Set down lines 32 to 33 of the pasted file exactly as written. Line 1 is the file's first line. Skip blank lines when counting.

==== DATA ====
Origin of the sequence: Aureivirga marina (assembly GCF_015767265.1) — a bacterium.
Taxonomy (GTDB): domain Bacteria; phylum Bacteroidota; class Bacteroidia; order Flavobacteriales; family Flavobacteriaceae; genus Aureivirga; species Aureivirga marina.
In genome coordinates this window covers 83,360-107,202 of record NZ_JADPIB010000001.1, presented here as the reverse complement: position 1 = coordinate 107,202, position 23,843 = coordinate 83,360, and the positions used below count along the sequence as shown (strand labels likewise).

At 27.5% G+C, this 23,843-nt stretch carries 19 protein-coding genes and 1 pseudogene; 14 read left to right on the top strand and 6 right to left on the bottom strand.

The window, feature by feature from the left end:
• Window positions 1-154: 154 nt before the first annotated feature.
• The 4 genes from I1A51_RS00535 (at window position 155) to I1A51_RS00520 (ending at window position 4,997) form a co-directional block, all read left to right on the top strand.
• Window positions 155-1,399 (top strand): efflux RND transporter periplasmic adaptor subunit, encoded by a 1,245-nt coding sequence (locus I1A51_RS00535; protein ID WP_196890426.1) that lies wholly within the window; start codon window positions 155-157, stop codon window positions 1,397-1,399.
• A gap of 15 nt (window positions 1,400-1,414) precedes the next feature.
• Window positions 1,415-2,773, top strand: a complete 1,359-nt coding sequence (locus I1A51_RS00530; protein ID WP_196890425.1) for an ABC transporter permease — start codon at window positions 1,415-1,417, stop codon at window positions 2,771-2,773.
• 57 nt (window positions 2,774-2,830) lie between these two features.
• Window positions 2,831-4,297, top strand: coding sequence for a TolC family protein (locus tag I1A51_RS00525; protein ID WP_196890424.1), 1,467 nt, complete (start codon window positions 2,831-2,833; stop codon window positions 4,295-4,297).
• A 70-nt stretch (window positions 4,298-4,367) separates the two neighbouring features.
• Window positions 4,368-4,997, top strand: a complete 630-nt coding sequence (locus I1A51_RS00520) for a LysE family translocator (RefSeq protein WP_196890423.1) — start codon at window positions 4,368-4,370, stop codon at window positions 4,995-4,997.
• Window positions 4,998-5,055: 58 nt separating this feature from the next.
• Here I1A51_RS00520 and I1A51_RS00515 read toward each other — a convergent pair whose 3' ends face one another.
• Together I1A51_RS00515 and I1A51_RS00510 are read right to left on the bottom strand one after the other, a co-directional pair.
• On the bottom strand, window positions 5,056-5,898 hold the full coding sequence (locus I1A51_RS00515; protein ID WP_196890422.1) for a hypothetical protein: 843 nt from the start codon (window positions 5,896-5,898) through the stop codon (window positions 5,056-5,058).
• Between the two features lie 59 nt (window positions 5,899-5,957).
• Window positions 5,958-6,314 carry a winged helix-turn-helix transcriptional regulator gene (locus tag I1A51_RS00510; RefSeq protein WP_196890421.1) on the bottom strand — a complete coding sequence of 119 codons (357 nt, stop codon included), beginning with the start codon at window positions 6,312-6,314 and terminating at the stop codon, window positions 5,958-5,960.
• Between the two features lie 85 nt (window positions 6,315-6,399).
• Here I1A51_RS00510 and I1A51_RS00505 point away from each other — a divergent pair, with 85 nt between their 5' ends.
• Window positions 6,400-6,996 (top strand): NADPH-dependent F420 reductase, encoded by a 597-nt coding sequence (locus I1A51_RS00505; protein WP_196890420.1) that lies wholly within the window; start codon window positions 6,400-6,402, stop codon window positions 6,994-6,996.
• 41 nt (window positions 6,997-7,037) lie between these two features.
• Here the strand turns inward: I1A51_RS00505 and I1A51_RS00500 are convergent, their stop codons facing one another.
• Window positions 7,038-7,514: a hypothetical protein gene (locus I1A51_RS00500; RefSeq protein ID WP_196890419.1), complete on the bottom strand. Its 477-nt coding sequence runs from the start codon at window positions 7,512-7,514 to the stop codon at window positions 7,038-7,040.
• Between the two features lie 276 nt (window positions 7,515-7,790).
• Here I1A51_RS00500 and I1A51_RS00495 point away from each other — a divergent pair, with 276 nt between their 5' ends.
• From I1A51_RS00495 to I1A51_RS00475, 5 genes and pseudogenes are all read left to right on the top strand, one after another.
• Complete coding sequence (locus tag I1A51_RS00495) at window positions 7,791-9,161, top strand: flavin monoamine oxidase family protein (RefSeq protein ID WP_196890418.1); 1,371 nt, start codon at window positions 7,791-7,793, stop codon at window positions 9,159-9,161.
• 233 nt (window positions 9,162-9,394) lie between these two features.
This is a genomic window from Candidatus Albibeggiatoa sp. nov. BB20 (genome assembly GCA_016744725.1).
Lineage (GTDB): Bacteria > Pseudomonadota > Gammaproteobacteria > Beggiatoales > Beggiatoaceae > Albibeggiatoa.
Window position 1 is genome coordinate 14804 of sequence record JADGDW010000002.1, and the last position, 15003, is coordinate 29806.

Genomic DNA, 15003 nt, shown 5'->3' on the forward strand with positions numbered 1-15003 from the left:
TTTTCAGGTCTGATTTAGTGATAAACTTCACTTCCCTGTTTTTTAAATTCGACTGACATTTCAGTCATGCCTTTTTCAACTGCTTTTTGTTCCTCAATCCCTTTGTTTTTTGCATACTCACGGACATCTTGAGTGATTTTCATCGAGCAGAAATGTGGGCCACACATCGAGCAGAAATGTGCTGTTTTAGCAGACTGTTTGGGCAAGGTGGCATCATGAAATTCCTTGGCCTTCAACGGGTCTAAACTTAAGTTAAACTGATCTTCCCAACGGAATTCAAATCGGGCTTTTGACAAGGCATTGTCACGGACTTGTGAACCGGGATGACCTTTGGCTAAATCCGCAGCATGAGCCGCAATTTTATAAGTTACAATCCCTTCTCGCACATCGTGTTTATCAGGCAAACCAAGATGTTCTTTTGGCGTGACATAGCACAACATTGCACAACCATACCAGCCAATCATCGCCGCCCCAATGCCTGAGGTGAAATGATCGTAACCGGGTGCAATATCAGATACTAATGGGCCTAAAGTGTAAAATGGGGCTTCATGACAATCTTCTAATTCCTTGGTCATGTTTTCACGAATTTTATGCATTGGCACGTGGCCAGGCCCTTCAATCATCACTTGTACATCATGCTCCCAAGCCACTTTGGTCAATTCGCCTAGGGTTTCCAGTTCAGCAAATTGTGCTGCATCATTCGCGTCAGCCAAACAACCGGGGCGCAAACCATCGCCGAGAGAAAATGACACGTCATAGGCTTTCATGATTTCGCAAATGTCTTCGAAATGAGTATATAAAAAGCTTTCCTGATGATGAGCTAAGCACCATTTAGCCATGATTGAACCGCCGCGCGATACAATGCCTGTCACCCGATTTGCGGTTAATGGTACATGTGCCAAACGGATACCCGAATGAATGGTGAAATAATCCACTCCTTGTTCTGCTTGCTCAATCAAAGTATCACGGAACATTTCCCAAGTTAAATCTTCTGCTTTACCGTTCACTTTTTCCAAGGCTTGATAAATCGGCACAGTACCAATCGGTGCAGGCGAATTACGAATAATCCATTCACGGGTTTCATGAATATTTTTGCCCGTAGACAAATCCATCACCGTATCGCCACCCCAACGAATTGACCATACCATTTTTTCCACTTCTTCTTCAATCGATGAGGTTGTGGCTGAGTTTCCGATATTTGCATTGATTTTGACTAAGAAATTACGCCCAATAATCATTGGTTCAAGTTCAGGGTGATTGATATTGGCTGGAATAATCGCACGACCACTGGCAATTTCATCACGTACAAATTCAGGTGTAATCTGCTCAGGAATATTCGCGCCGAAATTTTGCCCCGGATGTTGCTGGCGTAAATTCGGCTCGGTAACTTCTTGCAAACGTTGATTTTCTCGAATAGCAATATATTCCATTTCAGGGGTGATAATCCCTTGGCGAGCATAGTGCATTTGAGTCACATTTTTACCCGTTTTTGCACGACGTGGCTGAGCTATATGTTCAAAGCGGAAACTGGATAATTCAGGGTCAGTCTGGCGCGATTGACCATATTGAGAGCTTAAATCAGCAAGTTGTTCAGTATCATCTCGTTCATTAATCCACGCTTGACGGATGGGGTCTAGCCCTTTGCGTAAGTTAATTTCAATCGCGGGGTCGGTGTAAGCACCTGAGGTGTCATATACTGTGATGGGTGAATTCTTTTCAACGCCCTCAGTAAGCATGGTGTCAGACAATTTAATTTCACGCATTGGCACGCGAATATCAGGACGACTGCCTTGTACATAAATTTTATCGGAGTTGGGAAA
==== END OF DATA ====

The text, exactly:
This is a genomic window from Candidatus Albibeggiatoa sp. nov. BB20 (genome assembly GCA_016744725.1).
Lineage (GTDB): Bacteria > Pseudomonadota > Gammaproteobacteria > Beggiatoales > Beggiatoaceae > Albibeggiatoa.